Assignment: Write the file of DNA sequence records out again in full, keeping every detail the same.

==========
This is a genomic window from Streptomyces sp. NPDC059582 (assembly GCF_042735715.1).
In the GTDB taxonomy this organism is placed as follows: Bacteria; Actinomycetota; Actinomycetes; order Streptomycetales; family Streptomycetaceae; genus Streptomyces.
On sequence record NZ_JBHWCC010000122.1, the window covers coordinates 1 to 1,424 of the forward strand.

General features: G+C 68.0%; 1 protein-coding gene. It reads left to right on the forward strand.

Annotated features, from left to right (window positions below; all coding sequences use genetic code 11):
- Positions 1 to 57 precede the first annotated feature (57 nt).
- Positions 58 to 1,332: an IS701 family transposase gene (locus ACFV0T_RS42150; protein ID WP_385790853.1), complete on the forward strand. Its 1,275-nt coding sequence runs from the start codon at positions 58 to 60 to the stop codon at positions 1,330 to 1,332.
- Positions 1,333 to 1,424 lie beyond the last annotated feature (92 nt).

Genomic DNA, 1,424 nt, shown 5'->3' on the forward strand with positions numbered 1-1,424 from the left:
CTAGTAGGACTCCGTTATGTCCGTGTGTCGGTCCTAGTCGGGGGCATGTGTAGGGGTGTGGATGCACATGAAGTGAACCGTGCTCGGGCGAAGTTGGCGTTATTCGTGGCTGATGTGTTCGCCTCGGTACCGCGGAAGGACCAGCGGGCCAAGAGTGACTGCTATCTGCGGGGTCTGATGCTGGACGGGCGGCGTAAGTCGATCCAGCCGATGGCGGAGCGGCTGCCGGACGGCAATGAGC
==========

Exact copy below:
This is a genomic window from Streptomyces sp. NPDC059582 (assembly GCF_042735715.1).
In the GTDB taxonomy this organism is placed as follows: Bacteria; Actinomycetota; Actinomycetes; order Streptomycetales; family Streptomycetaceae; genus Streptomyces.
On sequence record NZ_JBHWCC010000122.1, the window covers coordinates 1 to 1,424 of the forward strand.

General features: G+C 68.0%; 1 protein-coding gene. It reads left to right on the forward strand.

Annotated features, from left to right (window positions below; all coding sequences use genetic code 11):
- Positions 1 to 57 precede the first annotated feature (57 nt).
- Positions 58 to 1,332: an IS701 family transposase gene (locus ACFV0T_RS42150; protein ID WP_385790853.1), complete on the forward strand. Its 1,275-nt coding sequence runs from the start codon at positions 58 to 60 to the stop codon at positions 1,330 to 1,332.
- Positions 1,333 to 1,424 lie beyond the last annotated feature (92 nt).

Genomic DNA, 1,424 nt, shown 5'->3' on the forward strand with positions numbered 1-1,424 from the left:
CTAGTAGGACTCCGTTATGTCCGTGTGTCGGTCCTAGTCGGGGGCATGTGTAGGGGTGTGGATGCACATGAAGTGAACCGTGCTCGGGCGAAGTTGGCGTTATTCGTGGCTGATGTGTTCGCCTCGGTACCGCGGAAGGACCAGCGGGCCAAGAGTGACTGCTATCTGCGGGGTCTGATGCTGGACGGGCGGCGTAAGTCGATCCAGCCGATGGCGGAGCGGCTGCCGGACGGCAATGAGC